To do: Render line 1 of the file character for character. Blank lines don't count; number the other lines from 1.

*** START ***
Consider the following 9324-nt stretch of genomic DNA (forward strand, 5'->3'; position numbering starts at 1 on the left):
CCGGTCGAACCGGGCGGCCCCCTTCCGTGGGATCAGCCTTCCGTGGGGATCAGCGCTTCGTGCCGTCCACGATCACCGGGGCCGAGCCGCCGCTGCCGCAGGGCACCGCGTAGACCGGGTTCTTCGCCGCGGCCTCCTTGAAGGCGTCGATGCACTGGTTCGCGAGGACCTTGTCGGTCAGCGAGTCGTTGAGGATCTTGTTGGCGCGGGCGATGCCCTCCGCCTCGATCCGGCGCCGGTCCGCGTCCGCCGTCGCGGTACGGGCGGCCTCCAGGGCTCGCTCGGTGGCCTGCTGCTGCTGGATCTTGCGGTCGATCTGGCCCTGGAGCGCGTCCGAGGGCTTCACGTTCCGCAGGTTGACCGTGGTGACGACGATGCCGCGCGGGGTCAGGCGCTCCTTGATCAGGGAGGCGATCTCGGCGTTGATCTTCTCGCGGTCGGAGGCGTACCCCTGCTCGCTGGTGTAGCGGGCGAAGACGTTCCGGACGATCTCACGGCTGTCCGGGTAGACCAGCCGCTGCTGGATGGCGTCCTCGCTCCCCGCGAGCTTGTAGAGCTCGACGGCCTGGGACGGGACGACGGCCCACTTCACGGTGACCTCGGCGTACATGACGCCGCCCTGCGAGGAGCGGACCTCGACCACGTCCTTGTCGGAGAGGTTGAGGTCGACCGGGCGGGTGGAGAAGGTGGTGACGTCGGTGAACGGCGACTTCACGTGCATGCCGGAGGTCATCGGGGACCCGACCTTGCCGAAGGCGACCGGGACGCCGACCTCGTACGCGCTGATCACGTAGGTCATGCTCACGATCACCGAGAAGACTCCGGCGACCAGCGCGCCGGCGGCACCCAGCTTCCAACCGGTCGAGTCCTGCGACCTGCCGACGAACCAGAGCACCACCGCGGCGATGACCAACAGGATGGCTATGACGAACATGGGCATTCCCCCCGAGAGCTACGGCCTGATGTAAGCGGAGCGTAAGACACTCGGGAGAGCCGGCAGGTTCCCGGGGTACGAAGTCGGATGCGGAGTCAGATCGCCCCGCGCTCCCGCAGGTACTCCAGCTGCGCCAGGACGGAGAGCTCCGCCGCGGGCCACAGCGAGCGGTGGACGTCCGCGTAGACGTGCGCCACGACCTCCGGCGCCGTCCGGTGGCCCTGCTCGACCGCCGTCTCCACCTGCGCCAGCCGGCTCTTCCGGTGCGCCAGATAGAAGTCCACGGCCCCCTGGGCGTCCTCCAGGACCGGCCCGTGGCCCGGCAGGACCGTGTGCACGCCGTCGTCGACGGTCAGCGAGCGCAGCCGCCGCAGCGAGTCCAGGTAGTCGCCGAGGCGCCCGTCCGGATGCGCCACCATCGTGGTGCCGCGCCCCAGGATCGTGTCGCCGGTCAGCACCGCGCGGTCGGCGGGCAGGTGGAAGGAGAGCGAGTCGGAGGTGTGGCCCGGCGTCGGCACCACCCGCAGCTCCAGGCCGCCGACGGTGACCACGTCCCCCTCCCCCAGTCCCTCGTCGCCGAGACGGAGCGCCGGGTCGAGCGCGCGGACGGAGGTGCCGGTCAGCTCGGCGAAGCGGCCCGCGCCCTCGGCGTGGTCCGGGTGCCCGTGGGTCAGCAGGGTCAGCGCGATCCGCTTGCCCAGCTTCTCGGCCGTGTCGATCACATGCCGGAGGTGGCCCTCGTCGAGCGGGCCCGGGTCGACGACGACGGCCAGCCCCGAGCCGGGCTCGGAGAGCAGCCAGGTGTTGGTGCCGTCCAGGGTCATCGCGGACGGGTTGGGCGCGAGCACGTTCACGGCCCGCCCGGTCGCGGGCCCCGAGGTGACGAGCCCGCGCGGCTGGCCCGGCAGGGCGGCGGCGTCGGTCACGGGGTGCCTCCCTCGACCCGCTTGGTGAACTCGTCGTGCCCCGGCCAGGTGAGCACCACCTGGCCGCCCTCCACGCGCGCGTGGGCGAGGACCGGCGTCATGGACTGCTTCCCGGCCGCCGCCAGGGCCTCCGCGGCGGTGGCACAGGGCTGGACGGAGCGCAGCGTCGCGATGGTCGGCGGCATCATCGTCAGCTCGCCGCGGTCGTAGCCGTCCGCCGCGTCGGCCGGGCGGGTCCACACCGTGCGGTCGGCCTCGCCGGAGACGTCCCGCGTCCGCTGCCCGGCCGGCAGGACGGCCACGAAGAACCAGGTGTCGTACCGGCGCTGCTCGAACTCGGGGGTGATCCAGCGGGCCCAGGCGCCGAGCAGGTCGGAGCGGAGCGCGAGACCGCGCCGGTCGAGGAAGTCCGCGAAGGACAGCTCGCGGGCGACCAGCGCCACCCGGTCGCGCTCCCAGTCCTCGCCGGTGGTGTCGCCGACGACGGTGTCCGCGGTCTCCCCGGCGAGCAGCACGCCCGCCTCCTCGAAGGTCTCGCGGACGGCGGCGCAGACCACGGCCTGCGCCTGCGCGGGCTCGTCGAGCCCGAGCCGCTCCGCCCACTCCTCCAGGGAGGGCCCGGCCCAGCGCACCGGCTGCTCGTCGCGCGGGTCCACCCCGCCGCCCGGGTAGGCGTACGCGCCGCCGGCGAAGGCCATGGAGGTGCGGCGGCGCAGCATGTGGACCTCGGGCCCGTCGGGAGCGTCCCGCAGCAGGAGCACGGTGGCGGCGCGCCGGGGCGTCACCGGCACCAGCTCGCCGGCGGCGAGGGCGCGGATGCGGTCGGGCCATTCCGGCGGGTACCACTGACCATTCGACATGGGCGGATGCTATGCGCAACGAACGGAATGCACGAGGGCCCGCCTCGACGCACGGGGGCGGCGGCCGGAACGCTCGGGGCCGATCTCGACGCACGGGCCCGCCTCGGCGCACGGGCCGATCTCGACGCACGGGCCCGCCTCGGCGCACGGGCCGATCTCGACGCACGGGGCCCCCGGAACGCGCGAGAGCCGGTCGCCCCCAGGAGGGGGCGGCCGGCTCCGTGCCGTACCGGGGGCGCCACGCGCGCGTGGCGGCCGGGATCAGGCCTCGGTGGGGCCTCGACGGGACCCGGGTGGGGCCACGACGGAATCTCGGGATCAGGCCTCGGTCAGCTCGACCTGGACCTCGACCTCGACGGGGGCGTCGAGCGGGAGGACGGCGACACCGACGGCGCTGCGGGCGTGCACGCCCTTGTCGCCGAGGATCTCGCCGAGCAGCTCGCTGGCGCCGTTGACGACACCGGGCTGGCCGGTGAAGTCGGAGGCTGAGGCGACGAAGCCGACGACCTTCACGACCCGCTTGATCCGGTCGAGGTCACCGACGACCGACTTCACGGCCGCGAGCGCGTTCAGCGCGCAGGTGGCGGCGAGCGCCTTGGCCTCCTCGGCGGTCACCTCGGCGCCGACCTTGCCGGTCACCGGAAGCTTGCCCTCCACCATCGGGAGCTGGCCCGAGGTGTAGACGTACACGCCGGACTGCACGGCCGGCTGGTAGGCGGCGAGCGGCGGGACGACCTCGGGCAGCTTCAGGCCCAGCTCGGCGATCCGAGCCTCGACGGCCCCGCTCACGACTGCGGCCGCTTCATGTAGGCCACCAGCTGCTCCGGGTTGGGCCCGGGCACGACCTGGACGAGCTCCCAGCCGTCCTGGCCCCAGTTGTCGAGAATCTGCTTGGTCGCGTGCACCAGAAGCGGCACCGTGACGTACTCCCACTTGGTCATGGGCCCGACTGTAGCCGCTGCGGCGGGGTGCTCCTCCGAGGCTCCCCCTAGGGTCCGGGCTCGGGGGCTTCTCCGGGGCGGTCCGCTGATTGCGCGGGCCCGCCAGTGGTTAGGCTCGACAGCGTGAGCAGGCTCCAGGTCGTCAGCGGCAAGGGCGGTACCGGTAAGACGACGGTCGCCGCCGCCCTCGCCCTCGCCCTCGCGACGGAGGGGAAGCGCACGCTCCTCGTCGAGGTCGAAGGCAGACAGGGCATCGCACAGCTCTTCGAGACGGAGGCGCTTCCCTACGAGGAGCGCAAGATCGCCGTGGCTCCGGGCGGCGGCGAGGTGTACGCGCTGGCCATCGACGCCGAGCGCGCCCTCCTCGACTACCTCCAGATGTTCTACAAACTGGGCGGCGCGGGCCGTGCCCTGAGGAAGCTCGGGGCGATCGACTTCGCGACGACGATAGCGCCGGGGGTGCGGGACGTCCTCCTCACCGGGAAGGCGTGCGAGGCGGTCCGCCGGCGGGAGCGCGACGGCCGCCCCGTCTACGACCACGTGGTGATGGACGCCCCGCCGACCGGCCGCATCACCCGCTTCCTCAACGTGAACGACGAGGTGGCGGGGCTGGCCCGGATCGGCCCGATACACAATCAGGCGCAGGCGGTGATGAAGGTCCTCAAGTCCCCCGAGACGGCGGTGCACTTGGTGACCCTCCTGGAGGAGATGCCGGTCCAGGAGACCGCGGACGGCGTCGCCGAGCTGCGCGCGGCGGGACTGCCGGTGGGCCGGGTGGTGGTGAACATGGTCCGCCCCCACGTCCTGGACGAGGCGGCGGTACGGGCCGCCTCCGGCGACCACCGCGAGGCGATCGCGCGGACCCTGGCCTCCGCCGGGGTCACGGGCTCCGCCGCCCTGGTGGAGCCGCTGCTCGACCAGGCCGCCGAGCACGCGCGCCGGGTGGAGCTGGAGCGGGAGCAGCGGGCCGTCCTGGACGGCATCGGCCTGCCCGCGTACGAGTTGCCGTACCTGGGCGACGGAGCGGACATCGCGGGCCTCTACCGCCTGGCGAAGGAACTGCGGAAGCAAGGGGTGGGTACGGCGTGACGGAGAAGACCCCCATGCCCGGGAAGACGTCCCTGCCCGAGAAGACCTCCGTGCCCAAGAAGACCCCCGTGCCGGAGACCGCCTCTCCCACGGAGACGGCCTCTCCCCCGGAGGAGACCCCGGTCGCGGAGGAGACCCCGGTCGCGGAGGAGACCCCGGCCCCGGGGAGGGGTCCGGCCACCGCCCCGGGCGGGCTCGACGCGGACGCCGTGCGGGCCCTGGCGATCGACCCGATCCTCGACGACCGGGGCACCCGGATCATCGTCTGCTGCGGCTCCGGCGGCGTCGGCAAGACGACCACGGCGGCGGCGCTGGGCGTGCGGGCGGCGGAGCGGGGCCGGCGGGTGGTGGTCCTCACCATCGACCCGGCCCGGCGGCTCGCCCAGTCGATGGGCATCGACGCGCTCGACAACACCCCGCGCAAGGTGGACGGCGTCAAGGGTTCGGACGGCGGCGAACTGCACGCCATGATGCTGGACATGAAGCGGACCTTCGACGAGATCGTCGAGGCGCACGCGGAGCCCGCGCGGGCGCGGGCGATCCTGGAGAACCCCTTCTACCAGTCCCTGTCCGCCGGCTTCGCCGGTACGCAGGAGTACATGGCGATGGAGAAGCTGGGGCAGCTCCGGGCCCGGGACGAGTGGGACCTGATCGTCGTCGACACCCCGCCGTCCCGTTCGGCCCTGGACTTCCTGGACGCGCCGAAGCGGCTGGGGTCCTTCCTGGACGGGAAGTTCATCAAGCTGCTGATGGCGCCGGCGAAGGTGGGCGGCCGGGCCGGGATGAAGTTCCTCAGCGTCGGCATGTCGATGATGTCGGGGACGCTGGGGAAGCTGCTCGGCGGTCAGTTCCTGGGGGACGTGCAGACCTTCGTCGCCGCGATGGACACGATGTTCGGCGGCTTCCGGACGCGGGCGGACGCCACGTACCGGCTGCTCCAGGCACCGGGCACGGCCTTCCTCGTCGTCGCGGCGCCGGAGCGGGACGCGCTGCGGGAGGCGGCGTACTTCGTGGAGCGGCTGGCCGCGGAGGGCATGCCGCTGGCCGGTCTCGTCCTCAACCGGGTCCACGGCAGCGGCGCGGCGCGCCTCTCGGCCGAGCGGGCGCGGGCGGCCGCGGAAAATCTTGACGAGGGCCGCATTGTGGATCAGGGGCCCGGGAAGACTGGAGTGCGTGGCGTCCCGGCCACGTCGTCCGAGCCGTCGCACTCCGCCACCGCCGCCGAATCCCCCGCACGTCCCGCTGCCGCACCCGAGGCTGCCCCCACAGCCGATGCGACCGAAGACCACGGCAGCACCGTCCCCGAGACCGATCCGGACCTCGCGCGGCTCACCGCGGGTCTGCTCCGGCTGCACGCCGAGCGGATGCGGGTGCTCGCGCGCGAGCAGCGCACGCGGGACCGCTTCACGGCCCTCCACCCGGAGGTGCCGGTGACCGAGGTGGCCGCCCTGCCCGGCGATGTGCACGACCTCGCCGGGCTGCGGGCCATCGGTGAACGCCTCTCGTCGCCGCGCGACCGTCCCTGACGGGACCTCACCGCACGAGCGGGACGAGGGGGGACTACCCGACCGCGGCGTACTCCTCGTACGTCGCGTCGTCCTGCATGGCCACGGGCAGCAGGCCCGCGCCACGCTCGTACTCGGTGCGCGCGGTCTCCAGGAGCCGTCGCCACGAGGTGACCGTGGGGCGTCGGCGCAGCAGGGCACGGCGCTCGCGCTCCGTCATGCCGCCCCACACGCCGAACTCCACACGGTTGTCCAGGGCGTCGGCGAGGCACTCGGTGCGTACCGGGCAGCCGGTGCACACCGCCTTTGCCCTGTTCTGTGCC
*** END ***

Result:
Consider the following 9324-nt stretch of genomic DNA (forward strand, 5'->3'; position numbering starts at 1 on the left):